Meanwhile, Vancocin may also lose market share to a drug being developed by Optimer Pharmaceuticals Inc.
Earlier in November, San Diego-based Optimer said its drug candidate OPT-80 was slightly more effective than Vancocin in a late-stage study of patients with gastrointestinal infections. Patients on OPT-80 also relapsed less than their counterparts on Vancocin.
Both drugs would compete in treating CDI, or clostridium difficile infection, which affects the colon. It is most commonly obtained by patients in hospitals following treatment with antibiotics. Still, OPT-80 is years away from reaching the market.
Record Vancocin Sales Should Continue ViroPharma reported record Vancocin sales of $65.9 million in the third quarter 2008, an increase of 29% year-overyear, and $8 million above our forecasts. This was the second quarter in a row Vancocin sales blew-away expectations. These solid Vancocin sales were driven by a combination of growing awareness among physicians and early (or pre) adoption of the new IDEA/SHEA guidelines, along with price increases taken over the past year. The ViroPharma 5-person specialty seems to be making significant progress in educating and increasing awareness on the benefits of Vancocin over metronidazole. In fact, we would not be surprised to see management increase the size and reach of the Vancocin salesforce in 2009. In mid November 2008, ViroPharma shares took a hit on news from a competitor s trial in Clostridium difficile Infection (CDI). Results from Optimer Pharmaceutical s phase III program testing OPT-80 vs. Vancocin demonstrated 92.1% of patients treated with OPT-80 (per protocol population) achieved clinical cure vs. 89.8% for Vancocin. In addition, only 13.3% of patients treated with OPT-80 experienced a recurrence vs. 24.0% for Vancocin (p = 0.004). Patients treated with OPT-80 had a global cure (cure with no recurrence within four weeks) of 77.7%, which was greater than Vancocin at 67.1% (p = 0.006). Although this very impressive data in-favor of OPT-80, we do not expect it to have any impact on Vancocin use until 2011 at the earliest. Optimer has not yet filed for approval of OPT-80. We remind investors that this type of headto- head data showing the superiority of OPT-80 over Vancocin is similar to data showing the superiority of Vancocin over metronidazole and it has taken the past several years for the use of Vancocin to build in the face of generic metronidazole. The IDEA/SHEA guidelines still do not reflect the full advantages of Vancocin over metronidazole, and it will be several years before they are updated again to include OPT-80 if it is approved. Plus, but the time OPT-80 comes to market in 2011, we expect Vancocin to be generic and contributing less than 25% of ViroPharma s top-line.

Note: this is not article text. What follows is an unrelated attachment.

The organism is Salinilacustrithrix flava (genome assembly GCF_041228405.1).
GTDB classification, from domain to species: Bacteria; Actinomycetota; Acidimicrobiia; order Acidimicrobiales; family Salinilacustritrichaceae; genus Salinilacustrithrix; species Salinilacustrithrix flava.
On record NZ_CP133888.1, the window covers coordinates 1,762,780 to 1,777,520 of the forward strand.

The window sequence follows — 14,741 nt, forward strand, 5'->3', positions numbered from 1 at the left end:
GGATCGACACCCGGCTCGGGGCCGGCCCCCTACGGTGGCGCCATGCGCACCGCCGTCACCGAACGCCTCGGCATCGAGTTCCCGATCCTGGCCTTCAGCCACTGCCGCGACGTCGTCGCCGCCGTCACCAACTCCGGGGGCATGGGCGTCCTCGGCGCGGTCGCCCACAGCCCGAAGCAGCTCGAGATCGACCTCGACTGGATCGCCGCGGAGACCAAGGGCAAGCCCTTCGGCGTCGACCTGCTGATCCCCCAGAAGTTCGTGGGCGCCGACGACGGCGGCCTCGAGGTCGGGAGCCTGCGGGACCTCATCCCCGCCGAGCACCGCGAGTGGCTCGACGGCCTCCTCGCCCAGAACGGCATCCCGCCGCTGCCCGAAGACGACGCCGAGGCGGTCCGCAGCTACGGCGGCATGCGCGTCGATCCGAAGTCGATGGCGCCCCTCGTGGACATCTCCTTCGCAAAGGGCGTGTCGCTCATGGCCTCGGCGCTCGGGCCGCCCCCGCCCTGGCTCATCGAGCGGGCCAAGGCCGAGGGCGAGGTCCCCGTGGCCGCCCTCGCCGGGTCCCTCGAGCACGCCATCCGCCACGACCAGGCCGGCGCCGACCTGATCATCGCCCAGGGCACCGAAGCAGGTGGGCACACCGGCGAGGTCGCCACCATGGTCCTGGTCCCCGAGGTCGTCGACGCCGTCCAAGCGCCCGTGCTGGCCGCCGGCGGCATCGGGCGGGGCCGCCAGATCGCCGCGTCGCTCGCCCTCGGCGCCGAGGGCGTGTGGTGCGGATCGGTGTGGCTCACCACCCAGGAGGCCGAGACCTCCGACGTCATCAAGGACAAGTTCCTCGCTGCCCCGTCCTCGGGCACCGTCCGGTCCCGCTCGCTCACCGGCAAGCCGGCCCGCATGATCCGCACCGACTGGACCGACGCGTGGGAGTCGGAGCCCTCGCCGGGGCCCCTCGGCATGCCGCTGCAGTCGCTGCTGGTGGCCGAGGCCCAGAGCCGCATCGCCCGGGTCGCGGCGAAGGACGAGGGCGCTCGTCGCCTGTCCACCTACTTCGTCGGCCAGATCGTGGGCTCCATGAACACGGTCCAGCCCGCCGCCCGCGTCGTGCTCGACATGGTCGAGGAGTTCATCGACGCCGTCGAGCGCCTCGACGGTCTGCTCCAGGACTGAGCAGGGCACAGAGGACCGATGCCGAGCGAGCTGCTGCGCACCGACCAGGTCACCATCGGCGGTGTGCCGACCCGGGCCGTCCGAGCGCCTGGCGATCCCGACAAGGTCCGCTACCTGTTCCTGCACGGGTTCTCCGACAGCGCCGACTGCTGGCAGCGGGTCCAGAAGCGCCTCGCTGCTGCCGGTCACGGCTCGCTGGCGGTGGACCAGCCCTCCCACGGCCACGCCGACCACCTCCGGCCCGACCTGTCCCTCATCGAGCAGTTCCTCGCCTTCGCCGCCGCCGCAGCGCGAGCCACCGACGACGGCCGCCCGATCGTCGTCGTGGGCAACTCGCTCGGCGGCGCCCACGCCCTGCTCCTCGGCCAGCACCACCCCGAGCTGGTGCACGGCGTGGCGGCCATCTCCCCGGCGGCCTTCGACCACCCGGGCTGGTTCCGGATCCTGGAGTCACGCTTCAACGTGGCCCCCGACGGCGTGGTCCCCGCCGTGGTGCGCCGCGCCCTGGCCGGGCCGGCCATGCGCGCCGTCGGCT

Years? How do you figure years? based on where they are with their trials, I think they will file an NDA by mid 2009 at the latest. They also have been granted fast track status by FDA which would mean a 6 month review process at the longest. If you have more insight let me know. I could be wrong but that is based on what I have read. Thanks!
..... In addition to the threat of generic competition, Vancocin also could face competition from a branded product in the future. Last week, Optimer Pharmaceuticals Inc. of San Diego announced study results that the company said shows its experimental gastrointestinal infection drug, OPT-80, was more effective than Vancocin in terms of cure rates and reductions in relapse rates.
Optimer’s drug is still in clinical testing and is not on track to hit the market, pending FDA approval, until the second half of 2010.